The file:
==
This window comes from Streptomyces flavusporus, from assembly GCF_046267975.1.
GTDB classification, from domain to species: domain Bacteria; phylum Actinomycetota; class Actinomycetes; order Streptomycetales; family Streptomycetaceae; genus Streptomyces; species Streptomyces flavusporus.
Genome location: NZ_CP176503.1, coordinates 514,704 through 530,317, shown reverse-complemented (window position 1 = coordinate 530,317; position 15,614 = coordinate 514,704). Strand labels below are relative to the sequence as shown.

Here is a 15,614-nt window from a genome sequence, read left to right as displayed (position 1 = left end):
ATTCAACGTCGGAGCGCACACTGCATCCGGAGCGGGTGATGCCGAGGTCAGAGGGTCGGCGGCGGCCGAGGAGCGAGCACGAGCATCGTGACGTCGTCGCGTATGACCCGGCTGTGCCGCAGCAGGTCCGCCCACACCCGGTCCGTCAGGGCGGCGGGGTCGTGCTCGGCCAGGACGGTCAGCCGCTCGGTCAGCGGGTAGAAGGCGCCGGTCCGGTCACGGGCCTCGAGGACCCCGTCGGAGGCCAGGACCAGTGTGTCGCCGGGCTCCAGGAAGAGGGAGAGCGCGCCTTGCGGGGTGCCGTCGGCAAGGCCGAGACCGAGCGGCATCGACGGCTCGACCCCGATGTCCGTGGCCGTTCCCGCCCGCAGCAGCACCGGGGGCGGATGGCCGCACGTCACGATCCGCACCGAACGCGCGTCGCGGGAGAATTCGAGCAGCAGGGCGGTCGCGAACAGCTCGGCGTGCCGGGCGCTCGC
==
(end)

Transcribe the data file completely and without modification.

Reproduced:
This window comes from Streptomyces flavusporus, from assembly GCF_046267975.1.
GTDB classification, from domain to species: domain Bacteria; phylum Actinomycetota; class Actinomycetes; order Streptomycetales; family Streptomycetaceae; genus Streptomyces; species Streptomyces flavusporus.
Genome location: NZ_CP176503.1, coordinates 514,704 through 530,317, shown reverse-complemented (window position 1 = coordinate 530,317; position 15,614 = coordinate 514,704). Strand labels below are relative to the sequence as shown.

Here is a 15,614-nt window from a genome sequence, read left to right as displayed (position 1 = left end):
ATTCAACGTCGGAGCGCACACTGCATCCGGAGCGGGTGATGCCGAGGTCAGAGGGTCGGCGGCGGCCGAGGAGCGAGCACGAGCATCGTGACGTCGTCGCGTATGACCCGGCTGTGCCGCAGCAGGTCCGCCCACACCCGGTCCGTCAGGGCGGCGGGGTCGTGCTCGGCCAGGACGGTCAGCCGCTCGGTCAGCGGGTAGAAGGCGCCGGTCCGGTCACGGGCCTCGAGGACCCCGTCGGAGGCCAGGACCAGTGTGTCGCCGGGCTCCAGGAAGAGGGAGAGCGCGCCTTGCGGGGTGCCGTCGGCAAGGCCGAGACCGAGCGGCATCGACGGCTCGACCCCGATGTCCGTGGCCGTTCCCGCCCGCAGCAGCACCGGGGGCGGATGGCCGCACGTCACGATCCGCACCGAACGCGCGTCGCGGGAGAATTCGAGCAGCAGGGCGGTCGCGAACAGCTCGGCGTGCCGGGCGCTCGC